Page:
But act we must, and in any action we will elect a time, although rarely astrologically. If I want to sun-bathe, I will not do it when the Sun is below the horizon, though I will not usually figure this in astrological terms. I may be naive enough to think that I can comprehend all the qualities of the situation through my own clear thinking; if I feel this is beyond me, I might choose to avail myself of the wider viewpoint offered by the stars. If I do elect a chart, however, the result is likely always to be somehow unsatisfactory, leaving nagging doubts that the election was of no avail. I do not have a spare life that I can run as a control group. I cannot marry Judy at a random moment in this life and at an astrologically elected moment in that one, so I may compare the outcomes. There are rare occasions when we are dealing with a specific goal that is either achieved or not: buying a jackpot-winning lottery ticket, for example. The majority of elected events, however, have no such clear-cut outcome. No matter how happy my marriage or successful my business, maybe it would have been even better had it started at a different moment; no matter how disastrous, maybe it would have been even worse.

For all the reservations about its use, electional astrology has been widely employed to determine the optimum moment for an immense variety of activities, from major events such as founding cities or crowning emperors, to trivia such as cutting one's hair (depending on whether it was required to grow back quickly or stay short) or putting on new clothes for the first time. Henry Coley gives an anecdote of the great astrologer William Lilly, who failed to check the position of the Moon before putting on a new suit, 'the Moon being in Leo, and ill dignified, and tore many holes in the Suit going a Nutting, within a fortnight after; not did that Suit ever do him any service.' 'Yet,' as Coley continues, 'We must not be superstitious, but modest in our Elections, only use them as natural helps.'[1] Matters of particular importance were the investing of cities to ensure they were quickly captured, the timing of surgery, and 'venereal sports' to ensure the maximum delight for both parties, with or without conception as required. Nowadays, it is a rare client who requests advice on besieging cities - and a Foolish one who asks a modern astrologer to choose a time for sex: with the modern ascription of sex to the eighth house, the traditional house of death, following such advice could have the direst of consequences.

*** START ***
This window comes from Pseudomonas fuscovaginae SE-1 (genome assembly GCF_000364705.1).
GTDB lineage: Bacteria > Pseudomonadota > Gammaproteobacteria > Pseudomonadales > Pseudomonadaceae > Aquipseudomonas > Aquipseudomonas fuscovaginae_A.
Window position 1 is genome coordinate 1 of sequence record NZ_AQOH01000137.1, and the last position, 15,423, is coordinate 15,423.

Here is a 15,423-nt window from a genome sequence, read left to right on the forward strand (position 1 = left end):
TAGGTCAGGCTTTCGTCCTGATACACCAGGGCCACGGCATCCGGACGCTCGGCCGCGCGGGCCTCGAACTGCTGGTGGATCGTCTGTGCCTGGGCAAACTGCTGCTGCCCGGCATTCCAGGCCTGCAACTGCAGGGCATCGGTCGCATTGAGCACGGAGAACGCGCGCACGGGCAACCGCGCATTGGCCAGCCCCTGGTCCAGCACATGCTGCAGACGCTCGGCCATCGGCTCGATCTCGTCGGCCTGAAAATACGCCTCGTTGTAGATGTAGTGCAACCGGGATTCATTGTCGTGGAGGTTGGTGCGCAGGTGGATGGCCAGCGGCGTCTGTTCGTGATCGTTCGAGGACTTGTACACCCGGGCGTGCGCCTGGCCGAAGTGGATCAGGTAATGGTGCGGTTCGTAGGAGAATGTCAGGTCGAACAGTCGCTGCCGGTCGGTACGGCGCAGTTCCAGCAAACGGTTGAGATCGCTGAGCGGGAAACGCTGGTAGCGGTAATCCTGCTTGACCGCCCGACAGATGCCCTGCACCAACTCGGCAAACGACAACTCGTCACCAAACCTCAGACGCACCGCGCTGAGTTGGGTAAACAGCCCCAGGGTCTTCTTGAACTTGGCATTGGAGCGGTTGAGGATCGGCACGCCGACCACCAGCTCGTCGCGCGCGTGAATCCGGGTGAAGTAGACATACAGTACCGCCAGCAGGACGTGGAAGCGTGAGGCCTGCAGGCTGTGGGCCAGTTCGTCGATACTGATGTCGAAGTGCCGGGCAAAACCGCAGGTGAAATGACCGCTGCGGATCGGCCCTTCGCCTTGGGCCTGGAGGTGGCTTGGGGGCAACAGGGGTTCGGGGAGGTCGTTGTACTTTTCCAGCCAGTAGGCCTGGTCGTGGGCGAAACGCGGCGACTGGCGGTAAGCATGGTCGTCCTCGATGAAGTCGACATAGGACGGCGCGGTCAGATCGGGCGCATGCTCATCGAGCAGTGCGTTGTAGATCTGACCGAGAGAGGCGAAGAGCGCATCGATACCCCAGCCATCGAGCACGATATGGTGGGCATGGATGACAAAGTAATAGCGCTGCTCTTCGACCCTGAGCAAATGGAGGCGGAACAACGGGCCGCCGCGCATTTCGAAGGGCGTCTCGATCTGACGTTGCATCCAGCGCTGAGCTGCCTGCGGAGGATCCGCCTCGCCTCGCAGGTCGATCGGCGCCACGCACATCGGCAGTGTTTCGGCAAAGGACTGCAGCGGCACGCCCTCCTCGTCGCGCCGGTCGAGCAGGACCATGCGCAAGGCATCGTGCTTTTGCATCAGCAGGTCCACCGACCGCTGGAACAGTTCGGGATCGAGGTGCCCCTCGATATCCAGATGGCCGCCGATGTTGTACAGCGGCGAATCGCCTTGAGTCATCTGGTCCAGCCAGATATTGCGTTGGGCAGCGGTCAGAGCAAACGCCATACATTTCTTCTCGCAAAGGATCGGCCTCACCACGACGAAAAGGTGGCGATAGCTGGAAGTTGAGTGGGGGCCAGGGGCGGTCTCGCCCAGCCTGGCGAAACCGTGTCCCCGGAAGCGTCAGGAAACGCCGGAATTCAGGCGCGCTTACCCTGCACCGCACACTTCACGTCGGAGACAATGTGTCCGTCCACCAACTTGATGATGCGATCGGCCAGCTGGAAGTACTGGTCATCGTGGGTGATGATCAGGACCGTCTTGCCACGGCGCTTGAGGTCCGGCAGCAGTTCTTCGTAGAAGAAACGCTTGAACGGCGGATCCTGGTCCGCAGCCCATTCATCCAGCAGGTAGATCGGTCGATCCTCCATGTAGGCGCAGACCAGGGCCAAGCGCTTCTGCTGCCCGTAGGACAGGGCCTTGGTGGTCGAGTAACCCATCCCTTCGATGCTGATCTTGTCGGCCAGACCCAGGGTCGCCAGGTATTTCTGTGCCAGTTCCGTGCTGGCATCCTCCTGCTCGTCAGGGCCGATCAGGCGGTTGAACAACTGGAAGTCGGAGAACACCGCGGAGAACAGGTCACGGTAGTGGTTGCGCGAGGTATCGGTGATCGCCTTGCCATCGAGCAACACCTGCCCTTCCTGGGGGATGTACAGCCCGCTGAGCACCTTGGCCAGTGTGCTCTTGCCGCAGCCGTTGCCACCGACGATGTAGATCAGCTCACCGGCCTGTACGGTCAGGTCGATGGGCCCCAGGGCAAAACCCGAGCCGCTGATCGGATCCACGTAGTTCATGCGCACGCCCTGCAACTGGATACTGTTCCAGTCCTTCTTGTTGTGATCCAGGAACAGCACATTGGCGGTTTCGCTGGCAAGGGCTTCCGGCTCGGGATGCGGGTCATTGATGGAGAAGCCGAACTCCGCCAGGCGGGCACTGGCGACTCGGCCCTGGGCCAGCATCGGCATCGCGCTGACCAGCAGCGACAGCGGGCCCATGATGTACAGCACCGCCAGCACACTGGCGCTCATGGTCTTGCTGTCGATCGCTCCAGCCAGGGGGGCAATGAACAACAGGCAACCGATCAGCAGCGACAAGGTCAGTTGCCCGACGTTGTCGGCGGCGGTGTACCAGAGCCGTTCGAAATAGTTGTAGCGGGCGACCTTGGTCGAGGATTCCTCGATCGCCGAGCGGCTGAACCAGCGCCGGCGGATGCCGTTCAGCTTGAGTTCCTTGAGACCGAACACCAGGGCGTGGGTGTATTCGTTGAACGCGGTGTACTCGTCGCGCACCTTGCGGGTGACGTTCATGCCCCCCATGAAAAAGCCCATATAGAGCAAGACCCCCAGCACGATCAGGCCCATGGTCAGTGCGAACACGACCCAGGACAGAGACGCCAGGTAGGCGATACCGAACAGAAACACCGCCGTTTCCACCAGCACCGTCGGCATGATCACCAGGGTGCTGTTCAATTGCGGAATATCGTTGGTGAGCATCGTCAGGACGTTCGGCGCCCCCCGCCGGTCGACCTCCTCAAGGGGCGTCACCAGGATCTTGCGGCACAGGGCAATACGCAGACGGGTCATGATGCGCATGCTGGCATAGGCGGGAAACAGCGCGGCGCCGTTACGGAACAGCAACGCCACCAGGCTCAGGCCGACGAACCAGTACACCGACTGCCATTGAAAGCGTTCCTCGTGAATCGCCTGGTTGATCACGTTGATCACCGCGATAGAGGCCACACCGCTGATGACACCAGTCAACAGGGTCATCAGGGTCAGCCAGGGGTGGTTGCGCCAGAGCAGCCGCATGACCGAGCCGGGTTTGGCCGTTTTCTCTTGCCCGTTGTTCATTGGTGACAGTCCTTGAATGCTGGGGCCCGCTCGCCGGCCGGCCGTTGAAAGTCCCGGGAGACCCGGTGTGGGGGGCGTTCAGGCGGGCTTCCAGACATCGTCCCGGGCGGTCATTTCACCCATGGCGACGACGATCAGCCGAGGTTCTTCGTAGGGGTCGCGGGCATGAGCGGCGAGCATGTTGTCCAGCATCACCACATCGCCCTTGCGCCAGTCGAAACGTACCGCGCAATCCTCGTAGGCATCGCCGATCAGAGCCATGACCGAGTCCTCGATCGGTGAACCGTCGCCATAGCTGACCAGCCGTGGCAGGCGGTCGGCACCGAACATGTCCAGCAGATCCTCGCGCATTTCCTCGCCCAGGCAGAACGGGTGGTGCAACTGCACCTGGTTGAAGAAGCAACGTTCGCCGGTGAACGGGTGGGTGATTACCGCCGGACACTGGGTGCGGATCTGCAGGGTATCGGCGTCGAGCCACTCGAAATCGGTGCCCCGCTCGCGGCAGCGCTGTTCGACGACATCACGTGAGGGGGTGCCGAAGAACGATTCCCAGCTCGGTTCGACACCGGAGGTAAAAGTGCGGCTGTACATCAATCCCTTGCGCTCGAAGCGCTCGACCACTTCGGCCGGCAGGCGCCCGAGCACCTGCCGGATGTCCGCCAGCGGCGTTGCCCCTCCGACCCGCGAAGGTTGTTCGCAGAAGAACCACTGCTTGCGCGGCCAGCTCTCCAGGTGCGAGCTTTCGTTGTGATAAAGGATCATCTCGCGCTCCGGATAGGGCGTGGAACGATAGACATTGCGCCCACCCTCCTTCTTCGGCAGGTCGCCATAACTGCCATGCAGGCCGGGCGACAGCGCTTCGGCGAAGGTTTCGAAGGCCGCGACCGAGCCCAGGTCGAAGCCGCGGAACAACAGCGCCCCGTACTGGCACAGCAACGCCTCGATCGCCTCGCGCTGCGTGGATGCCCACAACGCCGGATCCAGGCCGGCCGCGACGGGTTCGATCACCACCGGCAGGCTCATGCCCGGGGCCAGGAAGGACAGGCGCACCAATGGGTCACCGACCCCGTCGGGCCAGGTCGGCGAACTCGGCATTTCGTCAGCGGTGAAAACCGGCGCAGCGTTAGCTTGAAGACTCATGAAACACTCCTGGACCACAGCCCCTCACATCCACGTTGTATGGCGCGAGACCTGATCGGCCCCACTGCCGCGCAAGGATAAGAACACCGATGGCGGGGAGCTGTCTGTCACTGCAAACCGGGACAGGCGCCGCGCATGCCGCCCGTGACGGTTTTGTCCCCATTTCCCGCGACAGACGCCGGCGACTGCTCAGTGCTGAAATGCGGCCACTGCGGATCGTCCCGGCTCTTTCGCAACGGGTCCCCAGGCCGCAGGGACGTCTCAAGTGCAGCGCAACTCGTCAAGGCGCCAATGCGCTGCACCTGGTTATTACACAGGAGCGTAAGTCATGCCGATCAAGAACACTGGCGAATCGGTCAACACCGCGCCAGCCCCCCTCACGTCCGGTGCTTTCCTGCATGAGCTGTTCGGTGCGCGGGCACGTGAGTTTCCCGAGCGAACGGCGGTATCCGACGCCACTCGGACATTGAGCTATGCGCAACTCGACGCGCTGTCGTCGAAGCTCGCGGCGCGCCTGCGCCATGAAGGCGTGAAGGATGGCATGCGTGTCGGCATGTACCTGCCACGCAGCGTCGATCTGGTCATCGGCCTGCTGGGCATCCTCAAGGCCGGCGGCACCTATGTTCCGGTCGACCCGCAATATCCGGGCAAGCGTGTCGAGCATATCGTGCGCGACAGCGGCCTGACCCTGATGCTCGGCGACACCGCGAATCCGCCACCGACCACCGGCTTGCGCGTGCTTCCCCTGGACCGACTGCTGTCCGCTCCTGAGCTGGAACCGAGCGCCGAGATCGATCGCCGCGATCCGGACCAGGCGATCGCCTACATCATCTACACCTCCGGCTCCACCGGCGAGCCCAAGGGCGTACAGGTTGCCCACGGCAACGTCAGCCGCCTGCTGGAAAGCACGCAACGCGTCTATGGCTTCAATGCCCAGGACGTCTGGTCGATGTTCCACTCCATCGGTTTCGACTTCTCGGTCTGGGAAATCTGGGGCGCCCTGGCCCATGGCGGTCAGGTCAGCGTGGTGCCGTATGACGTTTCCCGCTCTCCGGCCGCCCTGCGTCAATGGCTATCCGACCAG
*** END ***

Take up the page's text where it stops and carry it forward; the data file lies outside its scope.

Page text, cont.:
Rough and ready elections can be taken just from a knowledge of the planetary rulership of the hour, or of the phase of the Moon, as is still practised by gardeners around the world. Proposing marriage in a Venus hour is likely to be more successful than in a Saturn hour; for founding a city, just the opposite would be the case. Even the scientists grudgingly admit that surgery is more bloody at full Moon, though this has, of course, nothing to do with astrology. But a full election is a more detailed process, as it demands attention to the birth chart of the person or people involved. The Moor or hour-ruler method is the equivalent of thinking "Red sky at night: shepherd's delight," while the full election would compare to a careful analysis of all the meteorological variables. The ideal situation for electing a chart was that of the royal astrologer. With nothing else to do other than study every tiny nuance of the royal family's birth-charts, he would be totally familiar with all the possibilities contained within their nativities; he would have found electing a chart comparatively straightforward.

From the birth-chart we will determine which planets must be particularly well-placed in the chart of the moment chosen for the election. These will vary depending on what the desired action is, and the exact nature of the outcome required. It is important to know what this outcome should be: just saying "I want to start a business" is not enough. What do you want from that business? To make a fortune? To enjoy your work? To change the world? To employ all your cousins? As the emphasis varies, so will the points that the astrologer must bring out in the chart he is electing. From the birth-chart, we will determine which planets are thus involved. We will always want to have the ruler of the Ascendant in the birth-chart (ie the person himself) as strong as possible, together with both the luminaries, as they are the conduits of energy into the chart: with both luminaries weak, there is unlikely to be enough oomph to make anything happen. Then we would look to other planets depending on the subject at hand. If electing a wedding, we would strengthen the ruler of the seventh house (the partner), as we would also in choosing the moment for the start of a business partnership, though then we would be careful to make the seventh house ruler strong, but still slightly weaker than the Ascendant ruler: we want our man on top. For a business, we would strengthen the rulers of the tenth and second houses (career and money); to build a house or sink a mine, the ruler of the fourth; to throw a party, the ruler of the fifth (fun). Finally, we must strengthen the planets naturally associated with the task at hand: Venus for a wedding, for example, Saturn for founding a city.